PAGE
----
So tl;dr: if you're primarily an office application developer, stick to vba, learn js when you get time and wait till your company upgrades to Office 2013.


So Office 2013 shipped and the Javascript api it came with is severely lacking in functionality. In it's current state, I don't believe it can replace VBA except for the most rudimentary applications.

Update August 2015:

JS Office Apps have been out for a few years. During this time I've been waiting for the Api to expand to the same level of functionality as what we have with VBA/VSTO. While I have heard rumors that Office 2016 will bring more api functionality to the Office Apps ecosystem, the api has not really evolved to support your standard LOB automation applications. From what Microsoft has released so far (including their newly revamped Office API's) it appears they aren't focused on this. Speculating here, but it appears Microsoft sees Office Apps really like an interface to the web/cloud/online store. Office Apps are not meant to be an application so much as to provide a window to an application. The focus is also on user interactivity, as opposed to automation. This is fundamentally different than the VBA/VSTO model, which treats Office as the application, it's own self contained application. I don't expect Apps to support the use cases of VBA/VSTO anytime soon. I remember reading Microsoft wants heavy office automation to die out, probably due to the security risks among other things. I use VSTO for Office automation now.

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Thanks for the heads up, I've got a beta of 2013 on my home laptop, and I for one can't see where the Javascript goes, VBA is still there just as before though. – MrTelly Jan 8 '13 at 22:40
A shame they chose JavaScript, admittedly I'd prefer it over VBA and it can be a great language for scripts but really I would not like to make enterprise/business critical applications in it. Such a shame they havn't invested more in say IronPython/Ruby and integrate that with office. – Richard Todd Jul 26 '13 at 9:33
Yeah. Python would be cool. I recently ran into a project called [link] which tries to do just that. Looks pretty cool, can hook your python excel scripts into full python libraries. One big downside though is it requires an install on every computer that might use the scripts, which removes it from consideration in the environment i work in. It also costs money. – RMuesi Jul 26 '13 at 16:32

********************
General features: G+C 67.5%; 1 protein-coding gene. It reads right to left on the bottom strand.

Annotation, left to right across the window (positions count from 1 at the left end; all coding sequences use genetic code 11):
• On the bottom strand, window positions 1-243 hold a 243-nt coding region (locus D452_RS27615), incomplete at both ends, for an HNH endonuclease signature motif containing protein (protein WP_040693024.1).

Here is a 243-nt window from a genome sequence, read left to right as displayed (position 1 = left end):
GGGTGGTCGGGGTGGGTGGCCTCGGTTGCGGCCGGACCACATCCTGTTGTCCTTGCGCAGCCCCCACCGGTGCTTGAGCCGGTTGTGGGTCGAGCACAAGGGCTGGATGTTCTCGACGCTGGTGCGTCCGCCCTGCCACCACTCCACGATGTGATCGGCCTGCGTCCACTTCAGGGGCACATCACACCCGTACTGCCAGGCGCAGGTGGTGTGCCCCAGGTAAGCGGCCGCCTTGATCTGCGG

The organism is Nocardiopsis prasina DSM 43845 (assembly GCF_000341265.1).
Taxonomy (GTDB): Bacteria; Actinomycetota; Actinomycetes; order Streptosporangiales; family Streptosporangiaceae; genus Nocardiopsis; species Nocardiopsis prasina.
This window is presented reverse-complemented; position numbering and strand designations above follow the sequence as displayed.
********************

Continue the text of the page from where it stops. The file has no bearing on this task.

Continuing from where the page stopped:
If you asked me that two days ago, I would have said no, VBA is totally on its way out. But the other day I opened up one of my old Excel applications and discovered that all the VBA declare statements were broken. Turns out Office 2010 included a new version of VBA, 7.0, which changed the syntax slightly. I was really surprised that MS released a new version and now I really wonder what its future will be. But even if VBA went the way of VB6, I think there would be a need for VBA development for quite some time given the sheer quantity of legacy office applications out there.

Personally, I have a pretty strong preference for vsto. I'm not a fan of VB's syntax, so it's nice to develop office applications with C#. Plus, using the office IDE feels like I'm coding in the dark ages. Now, I haven't done a HUGE amount of vsto development, but the biggest problem I've encountered is a relative lack of documentation for certain things. For example, it took me hours of googling the other day just to find a definitive list of callback signatures for the ribbon. There other reasons, but those are the first that come to mind. It's also possible that your difficulties with vsto are just related to re-learning how to do things. I know I had my fair share of frustrating moments trying to do something "simple" and having it take hours.

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AFAIK the only changes in VBA 7 are related to 64 bit support. – Foole Jan 8 '11 at 6:32
Really? (I didn't research it beyond fixing up my declare statements.) – Nick Jan 8 '11 at 6:43
@Foole, you appear to be correct:… – Nick Jan 8 '11 at 21:47
agree the documentation for office interop is really bad at times. – Richard Todd Jul 26 '13 at 9:33